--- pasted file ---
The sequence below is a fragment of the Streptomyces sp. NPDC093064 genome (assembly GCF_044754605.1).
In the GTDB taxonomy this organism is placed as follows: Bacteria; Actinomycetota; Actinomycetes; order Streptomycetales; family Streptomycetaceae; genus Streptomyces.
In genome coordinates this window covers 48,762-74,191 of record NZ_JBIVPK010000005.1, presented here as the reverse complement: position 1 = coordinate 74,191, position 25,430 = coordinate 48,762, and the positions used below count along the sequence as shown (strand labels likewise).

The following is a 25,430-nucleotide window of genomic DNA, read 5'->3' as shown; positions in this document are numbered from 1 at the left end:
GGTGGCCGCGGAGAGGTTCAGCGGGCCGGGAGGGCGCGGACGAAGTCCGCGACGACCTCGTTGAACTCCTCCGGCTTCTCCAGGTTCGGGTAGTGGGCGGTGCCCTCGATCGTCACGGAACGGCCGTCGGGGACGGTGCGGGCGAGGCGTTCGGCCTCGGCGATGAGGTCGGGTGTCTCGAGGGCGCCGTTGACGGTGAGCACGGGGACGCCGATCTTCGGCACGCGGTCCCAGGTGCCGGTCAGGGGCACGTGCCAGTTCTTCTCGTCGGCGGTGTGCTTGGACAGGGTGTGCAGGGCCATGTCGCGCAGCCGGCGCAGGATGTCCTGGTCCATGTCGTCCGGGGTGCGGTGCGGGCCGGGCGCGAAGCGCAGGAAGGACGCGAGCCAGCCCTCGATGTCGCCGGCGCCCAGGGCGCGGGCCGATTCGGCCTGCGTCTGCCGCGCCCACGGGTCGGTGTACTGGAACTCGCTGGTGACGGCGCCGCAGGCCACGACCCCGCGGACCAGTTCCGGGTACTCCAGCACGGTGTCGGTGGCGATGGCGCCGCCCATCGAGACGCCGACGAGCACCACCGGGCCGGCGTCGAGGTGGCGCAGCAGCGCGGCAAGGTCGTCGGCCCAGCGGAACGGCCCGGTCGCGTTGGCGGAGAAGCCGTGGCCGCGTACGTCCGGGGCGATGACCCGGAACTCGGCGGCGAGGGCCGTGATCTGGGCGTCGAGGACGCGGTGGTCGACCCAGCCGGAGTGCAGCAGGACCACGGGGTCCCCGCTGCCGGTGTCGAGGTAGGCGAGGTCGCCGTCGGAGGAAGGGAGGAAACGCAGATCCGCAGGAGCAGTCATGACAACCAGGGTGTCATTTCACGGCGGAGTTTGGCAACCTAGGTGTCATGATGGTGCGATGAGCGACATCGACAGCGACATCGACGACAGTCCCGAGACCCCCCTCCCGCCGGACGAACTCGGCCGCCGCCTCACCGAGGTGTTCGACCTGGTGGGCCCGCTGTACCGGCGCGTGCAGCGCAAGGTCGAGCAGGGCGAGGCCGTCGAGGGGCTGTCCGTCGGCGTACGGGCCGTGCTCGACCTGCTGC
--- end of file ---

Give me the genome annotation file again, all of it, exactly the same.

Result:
The sequence below is a fragment of the Streptomyces sp. NPDC093064 genome (assembly GCF_044754605.1).
In the GTDB taxonomy this organism is placed as follows: Bacteria; Actinomycetota; Actinomycetes; order Streptomycetales; family Streptomycetaceae; genus Streptomyces.
In genome coordinates this window covers 48,762-74,191 of record NZ_JBIVPK010000005.1, presented here as the reverse complement: position 1 = coordinate 74,191, position 25,430 = coordinate 48,762, and the positions used below count along the sequence as shown (strand labels likewise).

The following is a 25,430-nucleotide window of genomic DNA, read 5'->3' as shown; positions in this document are numbered from 1 at the left end:
GGTGGCCGCGGAGAGGTTCAGCGGGCCGGGAGGGCGCGGACGAAGTCCGCGACGACCTCGTTGAACTCCTCCGGCTTCTCCAGGTTCGGGTAGTGGGCGGTGCCCTCGATCGTCACGGAACGGCCGTCGGGGACGGTGCGGGCGAGGCGTTCGGCCTCGGCGATGAGGTCGGGTGTCTCGAGGGCGCCGTTGACGGTGAGCACGGGGACGCCGATCTTCGGCACGCGGTCCCAGGTGCCGGTCAGGGGCACGTGCCAGTTCTTCTCGTCGGCGGTGTGCTTGGACAGGGTGTGCAGGGCCATGTCGCGCAGCCGGCGCAGGATGTCCTGGTCCATGTCGTCCGGGGTGCGGTGCGGGCCGGGCGCGAAGCGCAGGAAGGACGCGAGCCAGCCCTCGATGTCGCCGGCGCCCAGGGCGCGGGCCGATTCGGCCTGCGTCTGCCGCGCCCACGGGTCGGTGTACTGGAACTCGCTGGTGACGGCGCCGCAGGCCACGACCCCGCGGACCAGTTCCGGGTACTCCAGCACGGTGTCGGTGGCGATGGCGCCGCCCATCGAGACGCCGACGAGCACCACCGGGCCGGCGTCGAGGTGGCGCAGCAGCGCGGCAAGGTCGTCGGCCCAGCGGAACGGCCCGGTCGCGTTGGCGGAGAAGCCGTGGCCGCGTACGTCCGGGGCGATGACCCGGAACTCGGCGGCGAGGGCCGTGATCTGGGCGTCGAGGACGCGGTGGTCGACCCAGCCGGAGTGCAGCAGGACCACGGGGTCCCCGCTGCCGGTGTCGAGGTAGGCGAGGTCGCCGTCGGAGGAAGGGAGGAAACGCAGATCCGCAGGAGCAGTCATGACAACCAGGGTGTCATTTCACGGCGGAGTTTGGCAACCTAGGTGTCATGATGGTGCGATGAGCGACATCGACAGCGACATCGACGACAGTCCCGAGACCCCCCTCCCGCCGGACGAACTCGGCCGCCGCCTCACCGAGGTGTTCGACCTGGTGGGCCCGCTGTACCGGCGCGTGCAGCGCAAGGTCGAGCAGGGCGAGGCCGTCGAGGGGCTGTCCGTCGGCGTACGGGCCGTGCTCGACCTGCTGC